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Thursday 21 July 2016

What the World Needs Now...

Being exposed to cultures from around the world was always a plus. But today, attending an international graduate programme is more crucial than ever in shaping our future. Juliet Perrachon tells us why.

My Facebook newsfeed used to be inundated with baby pictures. Earlier this month, the cute baby pictures were replaced by reactions to the horrific news coming from America on the murder of two African American men, and then of five policemen in Dallas. The week before that, it was all anxiety surrounding the result of the UK's EU referendum result in favour of Brexit, and the repercussions for the UK and its foreign residents.

Regardless of what you think of Facebook, the platform can arguably serve as a barometer for public sentiment. When the public is excited or nervous about an event, you can palpably feel it from a quick scan of your newsfeed. Today, as our world moves towards a global economy, through Facebook and the wider media, we can clearly sense the growing pains that come along with that shift. And recently, people have been exposing themselves - more than ever - as those who welcome these changes and those who resist and fear them.

We cannot resist this evolution to a global market. Rapid changes in technology over the past 15 years, with platforms such as Facebook and Twitter, have in many ways brought people together. Yet, the fear of cultures being washed out and personal interests being tossed aside are rampant. While this is understandable, what is not acceptable is the surge of violence and racism that has resurfaced as a result. Some are prepared to do anything to defend their turf and their identity.

A video named 'Confessions of a former covert CIA agent' went viral a few months ago. In it, a former covert CIA agent said: "Everybody believes they are the good guy. The only real way to disarm your enemy is to listen to them." Her point is that if you really listen to your supposed enemy, more often than not you'll realise that, if you had lived their life, you would have probably made the same choices.

This really hit home for me. Having grown up in a bilingual home and attended multicultural schools, I have always been friends with people from around the world. Until I was a teenager, I barely paid attention to different religions or races; we were all friends with the same goals in life: to have a boyfriend (or a girlfriend) and to get good grades.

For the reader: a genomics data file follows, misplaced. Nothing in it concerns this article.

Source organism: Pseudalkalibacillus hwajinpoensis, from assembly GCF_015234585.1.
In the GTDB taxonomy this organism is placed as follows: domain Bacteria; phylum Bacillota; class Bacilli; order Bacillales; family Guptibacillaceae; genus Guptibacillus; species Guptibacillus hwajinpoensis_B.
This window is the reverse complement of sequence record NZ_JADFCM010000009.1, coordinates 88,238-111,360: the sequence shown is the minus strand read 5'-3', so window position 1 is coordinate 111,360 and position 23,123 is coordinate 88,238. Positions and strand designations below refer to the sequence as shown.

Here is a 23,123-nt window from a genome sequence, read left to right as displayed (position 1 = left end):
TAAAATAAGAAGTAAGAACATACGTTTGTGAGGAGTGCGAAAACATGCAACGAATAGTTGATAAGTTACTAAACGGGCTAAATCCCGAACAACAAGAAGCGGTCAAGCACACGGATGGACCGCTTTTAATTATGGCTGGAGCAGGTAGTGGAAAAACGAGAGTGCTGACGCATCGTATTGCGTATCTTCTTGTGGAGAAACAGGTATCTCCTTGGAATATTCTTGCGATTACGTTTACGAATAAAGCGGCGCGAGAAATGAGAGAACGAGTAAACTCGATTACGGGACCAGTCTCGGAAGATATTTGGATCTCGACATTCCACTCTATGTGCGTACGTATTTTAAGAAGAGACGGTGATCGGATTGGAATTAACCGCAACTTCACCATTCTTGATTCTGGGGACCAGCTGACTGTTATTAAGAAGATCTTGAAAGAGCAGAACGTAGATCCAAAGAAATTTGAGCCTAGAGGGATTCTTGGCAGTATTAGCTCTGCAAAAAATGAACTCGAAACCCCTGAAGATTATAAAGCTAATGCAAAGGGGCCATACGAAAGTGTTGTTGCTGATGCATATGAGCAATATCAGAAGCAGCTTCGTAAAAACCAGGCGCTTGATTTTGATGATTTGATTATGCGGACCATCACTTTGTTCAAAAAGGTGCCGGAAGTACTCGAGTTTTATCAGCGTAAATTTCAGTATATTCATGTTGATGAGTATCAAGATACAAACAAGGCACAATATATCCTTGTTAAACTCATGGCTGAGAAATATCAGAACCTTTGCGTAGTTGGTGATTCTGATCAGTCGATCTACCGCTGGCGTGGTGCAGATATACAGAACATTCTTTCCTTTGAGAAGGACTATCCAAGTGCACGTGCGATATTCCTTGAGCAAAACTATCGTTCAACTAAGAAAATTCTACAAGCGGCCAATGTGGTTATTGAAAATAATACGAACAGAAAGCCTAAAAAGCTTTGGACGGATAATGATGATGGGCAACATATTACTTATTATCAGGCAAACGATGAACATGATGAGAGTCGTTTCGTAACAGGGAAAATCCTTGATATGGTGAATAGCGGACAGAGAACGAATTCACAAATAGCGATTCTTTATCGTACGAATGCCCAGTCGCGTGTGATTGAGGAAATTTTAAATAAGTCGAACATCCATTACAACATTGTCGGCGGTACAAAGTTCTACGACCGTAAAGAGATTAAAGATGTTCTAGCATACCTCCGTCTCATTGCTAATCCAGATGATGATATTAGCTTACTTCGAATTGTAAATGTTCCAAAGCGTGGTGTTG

When I studied for the MSc in Marketing & Creativity at ESCP Europe, my classmates were from all over: Europe, America, Egypt, Latvia, China, Kazakhstan, Russia - the list goes on. We bonded over happy hour and pulled all-nighters to ensure our presentations were perfect.

We had common aspirations and wanted the same things in life: to pursue a career we were passionate about, execute change, meet a life partner, be happy. This, to me, was one of the most enriching experiences of my life, and it was clearly just as fulfilling for my classmates and those who came after us, as is attested in this video made of the programme's Class of 2017.

Today, whether we like it or not, we are becoming increasingly global, and we do have to learn to work together across cultures. This is what makes us stronger, and this skill set will make us stand out.

Attending a programme as international as that of ESCP Europe's MSc in Marketing & Creativity, in my mind, acts as an antidote to the insanity of the recent weeks, months... In this programme, you will make lifelong friends from around the world that you'd never expect to make, and plant the seeds for a world that can work and grow together in peace.

Juliet Perrachon is Co-founder and President of Bébé Voyage, a platform that connects globe-trotting parents around the world, with the goal of exposing the next generation to new cultures and experiences to build a better, more peaceful world for all. She is an MSc in Marketing & Creativity graduate from the Class of 2011.

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